We have a corkscrew willow in our yard, 20 ft tall, around 15 yrs old. Around 6 weeks ago, willow aphids (when crushed, looks like a small blueberry stain) have taken over, and because of their infestation, yellow-jacket numbers have also increased significantly (which is not ideal with young children playing). What to do?
The corkscrew willow (Salix matsudana) is a lovely and interesting specimen tree, but it is unfortunately highly susceptible to pests and diseases, the willow aphid being one. These insects feed by sucking the sap from leaves and stems and in doing so excrete a syrupy substance called honeydew which is very attractive to wasps, especially at this time of year.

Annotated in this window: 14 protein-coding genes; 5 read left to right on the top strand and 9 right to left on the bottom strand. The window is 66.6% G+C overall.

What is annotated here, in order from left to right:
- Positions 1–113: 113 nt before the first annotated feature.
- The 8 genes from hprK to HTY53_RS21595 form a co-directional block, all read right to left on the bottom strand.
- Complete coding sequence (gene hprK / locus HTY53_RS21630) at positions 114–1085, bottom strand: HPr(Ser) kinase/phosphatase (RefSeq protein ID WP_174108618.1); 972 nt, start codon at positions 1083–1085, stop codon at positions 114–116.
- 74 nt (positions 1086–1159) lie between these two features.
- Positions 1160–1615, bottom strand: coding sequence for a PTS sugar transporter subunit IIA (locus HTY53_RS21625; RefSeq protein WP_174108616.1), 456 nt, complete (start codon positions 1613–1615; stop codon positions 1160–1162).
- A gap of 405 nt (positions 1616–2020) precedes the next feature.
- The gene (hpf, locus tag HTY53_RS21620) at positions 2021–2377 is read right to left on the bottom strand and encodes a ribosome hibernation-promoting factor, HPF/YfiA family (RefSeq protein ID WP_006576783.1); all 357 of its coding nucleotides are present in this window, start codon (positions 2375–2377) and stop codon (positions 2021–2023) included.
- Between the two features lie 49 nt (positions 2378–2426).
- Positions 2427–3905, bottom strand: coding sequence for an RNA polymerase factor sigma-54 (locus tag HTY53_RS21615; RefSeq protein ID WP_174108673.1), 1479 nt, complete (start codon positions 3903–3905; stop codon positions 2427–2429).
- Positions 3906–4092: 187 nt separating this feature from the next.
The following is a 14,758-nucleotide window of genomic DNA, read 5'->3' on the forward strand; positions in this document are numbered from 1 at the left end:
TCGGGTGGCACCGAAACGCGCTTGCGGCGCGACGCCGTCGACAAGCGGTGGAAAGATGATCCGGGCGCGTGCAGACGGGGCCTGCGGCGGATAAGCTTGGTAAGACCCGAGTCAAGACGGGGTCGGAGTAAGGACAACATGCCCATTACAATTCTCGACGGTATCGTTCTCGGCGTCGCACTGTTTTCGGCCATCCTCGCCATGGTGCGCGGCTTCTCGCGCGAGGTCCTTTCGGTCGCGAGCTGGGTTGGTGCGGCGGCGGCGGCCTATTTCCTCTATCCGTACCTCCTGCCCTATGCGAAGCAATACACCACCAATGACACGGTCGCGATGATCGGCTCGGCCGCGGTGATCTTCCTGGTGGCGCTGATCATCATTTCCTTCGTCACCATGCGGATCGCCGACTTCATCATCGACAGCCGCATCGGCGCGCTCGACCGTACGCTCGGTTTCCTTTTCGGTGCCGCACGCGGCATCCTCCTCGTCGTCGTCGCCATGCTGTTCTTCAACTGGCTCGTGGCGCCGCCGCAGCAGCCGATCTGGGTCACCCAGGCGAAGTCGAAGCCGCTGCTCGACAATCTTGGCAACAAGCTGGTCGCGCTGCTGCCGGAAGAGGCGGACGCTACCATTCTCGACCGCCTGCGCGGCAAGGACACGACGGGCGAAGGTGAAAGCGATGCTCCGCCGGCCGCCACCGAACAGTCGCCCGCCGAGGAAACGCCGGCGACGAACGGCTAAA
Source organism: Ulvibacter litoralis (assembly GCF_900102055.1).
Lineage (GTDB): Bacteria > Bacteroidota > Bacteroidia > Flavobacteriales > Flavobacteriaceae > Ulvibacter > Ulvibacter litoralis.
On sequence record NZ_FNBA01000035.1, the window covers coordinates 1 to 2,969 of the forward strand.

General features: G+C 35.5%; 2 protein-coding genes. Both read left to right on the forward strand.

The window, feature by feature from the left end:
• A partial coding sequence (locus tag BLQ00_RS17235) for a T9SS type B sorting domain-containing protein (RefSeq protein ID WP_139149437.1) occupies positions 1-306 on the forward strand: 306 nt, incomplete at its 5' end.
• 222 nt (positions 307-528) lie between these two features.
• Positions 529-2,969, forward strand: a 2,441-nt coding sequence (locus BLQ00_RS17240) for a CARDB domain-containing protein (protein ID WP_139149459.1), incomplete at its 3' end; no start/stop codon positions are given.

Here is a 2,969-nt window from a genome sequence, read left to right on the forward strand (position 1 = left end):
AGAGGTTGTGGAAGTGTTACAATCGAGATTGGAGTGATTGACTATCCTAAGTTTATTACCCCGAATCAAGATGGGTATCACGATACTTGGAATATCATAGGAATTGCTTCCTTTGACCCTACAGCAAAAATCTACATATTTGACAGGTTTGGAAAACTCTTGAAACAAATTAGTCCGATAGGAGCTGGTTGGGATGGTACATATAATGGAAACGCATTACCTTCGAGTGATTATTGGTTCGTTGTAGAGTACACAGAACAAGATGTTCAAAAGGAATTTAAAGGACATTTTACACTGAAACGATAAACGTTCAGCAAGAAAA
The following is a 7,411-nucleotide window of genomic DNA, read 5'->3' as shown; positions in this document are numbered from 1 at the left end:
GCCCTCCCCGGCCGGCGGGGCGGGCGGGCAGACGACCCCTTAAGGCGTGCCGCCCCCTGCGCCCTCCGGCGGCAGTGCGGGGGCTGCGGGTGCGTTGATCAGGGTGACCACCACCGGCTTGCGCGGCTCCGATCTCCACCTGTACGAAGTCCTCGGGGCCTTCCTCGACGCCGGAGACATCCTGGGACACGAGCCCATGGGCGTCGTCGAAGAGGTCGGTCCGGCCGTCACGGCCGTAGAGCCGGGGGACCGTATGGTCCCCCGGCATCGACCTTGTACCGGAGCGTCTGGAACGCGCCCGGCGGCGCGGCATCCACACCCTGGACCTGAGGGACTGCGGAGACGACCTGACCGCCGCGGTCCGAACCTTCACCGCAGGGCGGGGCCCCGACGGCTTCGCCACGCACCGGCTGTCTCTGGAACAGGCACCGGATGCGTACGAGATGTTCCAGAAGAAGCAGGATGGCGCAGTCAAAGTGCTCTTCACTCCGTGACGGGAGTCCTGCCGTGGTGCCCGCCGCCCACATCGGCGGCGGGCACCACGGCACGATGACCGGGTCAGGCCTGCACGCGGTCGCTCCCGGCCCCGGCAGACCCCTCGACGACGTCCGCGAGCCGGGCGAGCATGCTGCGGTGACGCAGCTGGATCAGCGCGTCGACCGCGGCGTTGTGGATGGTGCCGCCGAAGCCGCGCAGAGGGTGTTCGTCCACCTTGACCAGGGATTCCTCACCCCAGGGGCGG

Many sources suggest that the most effective solution is to try to reduce the amount of honeydew on the surfaces of the tree by spraying it thoroughly with a strong spray from a hose. This should also reduce the aphid population by forcing the aphids off the tree, and may help to avoid a re-infestation since we are nearly at the end of the growing season. If you see aphids again next year, begin washing your tree as soon as possible to avoid an extensive infestation. Avoiding the use of insecticides helps to ensure a healthy population of predator insects (including those wasps) to help keep the aphid population down.